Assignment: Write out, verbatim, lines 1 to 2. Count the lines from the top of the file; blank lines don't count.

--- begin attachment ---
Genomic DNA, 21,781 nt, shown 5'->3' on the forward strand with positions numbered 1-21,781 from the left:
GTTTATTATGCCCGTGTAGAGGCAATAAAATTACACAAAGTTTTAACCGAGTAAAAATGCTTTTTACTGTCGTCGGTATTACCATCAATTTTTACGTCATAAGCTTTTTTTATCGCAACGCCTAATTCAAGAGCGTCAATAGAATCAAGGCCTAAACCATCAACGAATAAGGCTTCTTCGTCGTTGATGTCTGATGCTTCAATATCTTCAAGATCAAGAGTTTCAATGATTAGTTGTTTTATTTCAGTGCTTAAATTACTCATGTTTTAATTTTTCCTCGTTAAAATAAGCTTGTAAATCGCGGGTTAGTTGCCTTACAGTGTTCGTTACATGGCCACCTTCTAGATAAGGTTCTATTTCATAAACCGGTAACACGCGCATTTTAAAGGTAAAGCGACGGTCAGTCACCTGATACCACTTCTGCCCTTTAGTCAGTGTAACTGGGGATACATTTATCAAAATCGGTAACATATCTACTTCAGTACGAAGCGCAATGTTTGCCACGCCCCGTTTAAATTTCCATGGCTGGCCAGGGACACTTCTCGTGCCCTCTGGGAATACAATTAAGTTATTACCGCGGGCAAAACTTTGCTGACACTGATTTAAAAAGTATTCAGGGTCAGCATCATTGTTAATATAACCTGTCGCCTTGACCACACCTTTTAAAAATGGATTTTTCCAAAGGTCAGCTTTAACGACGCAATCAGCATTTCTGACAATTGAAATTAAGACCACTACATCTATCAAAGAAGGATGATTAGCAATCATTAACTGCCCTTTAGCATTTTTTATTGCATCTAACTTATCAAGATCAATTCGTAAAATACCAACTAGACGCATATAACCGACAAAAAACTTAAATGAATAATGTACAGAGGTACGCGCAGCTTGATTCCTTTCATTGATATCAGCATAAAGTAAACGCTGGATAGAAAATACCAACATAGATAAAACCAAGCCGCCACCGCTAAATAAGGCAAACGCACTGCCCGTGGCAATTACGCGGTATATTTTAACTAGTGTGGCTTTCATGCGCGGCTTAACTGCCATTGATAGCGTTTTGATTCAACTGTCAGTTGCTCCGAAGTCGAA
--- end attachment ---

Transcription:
Genomic DNA, 21,781 nt, shown 5'->3' on the forward strand with positions numbered 1-21,781 from the left:
GTTTATTATGCCCGTGTAGAGGCAATAAAATTACACAAAGTTTTAACCGAGTAAAAATGCTTTTTACTGTCGTCGGTATTACCATCAATTTTTACGTCATAAGCTTTTTTTATCGCAACGCCTAATTCAAGAGCGTCAATAGAATCAAGGCCTAAACCATCAACGAATAAGGCTTCTTCGTCGTTGATGTCTGATGCTTCAATATCTTCAAGATCAAGAGTTTCAATGATTAGTTGTTTTATTTCAGTGCTTAAATTACTCATGTTTTAATTTTTCCTCGTTAAAATAAGCTTGTAAATCGCGGGTTAGTTGCCTTACAGTGTTCGTTACATGGCCACCTTCTAGATAAGGTTCTATTTCATAAACCGGTAACACGCGCATTTTAAAGGTAAAGCGACGGTCAGTCACCTGATACCACTTCTGCCCTTTAGTCAGTGTAACTGGGGATACATTTATCAAAATCGGTAACATATCTACTTCAGTACGAAGCGCAATGTTTGCCACGCCCCGTTTAAATTTCCATGGCTGGCCAGGGACACTTCTCGTGCCCTCTGGGAATACAATTAAGTTATTACCGCGGGCAAAACTTTGCTGACACTGATTTAAAAAGTATTCAGGGTCAGCATCATTGTTAATATAACCTGTCGCCTTGACCACACCTTTTAAAAATGGATTTTTCCAAAGGTCAGCTTTAACGACGCAATCAGCATTTCTGACAATTGAAATTAAGACCACTACATCTATCAAAGAAGGATGATTAGCAATCATTAACTGCCCTTTAGCATTTTTTATTGCATCTAACTTATCAAGATCAATTCGTAAAATACCAACTAGACGCATATAACCGACAAAAAACTTAAATGAATAATGTACAGAGGTACGCGCAGCTTGATTCCTTTCATTGATATCAGCATAAAGTAAACGCTGGATAGAAAATACCAACATAGATAAAACCAAGCCGCCACCGCTAAATAAGGCAAACGCACTGCCCGTGGCAATTACGCGGTATATTTTAACTAGTGTGGCTTTCATGCGCGGCTTAACTGCCATTGATAGCGTTTTGATTCAACTGTCAGTTGCTCCGAAGTCGAA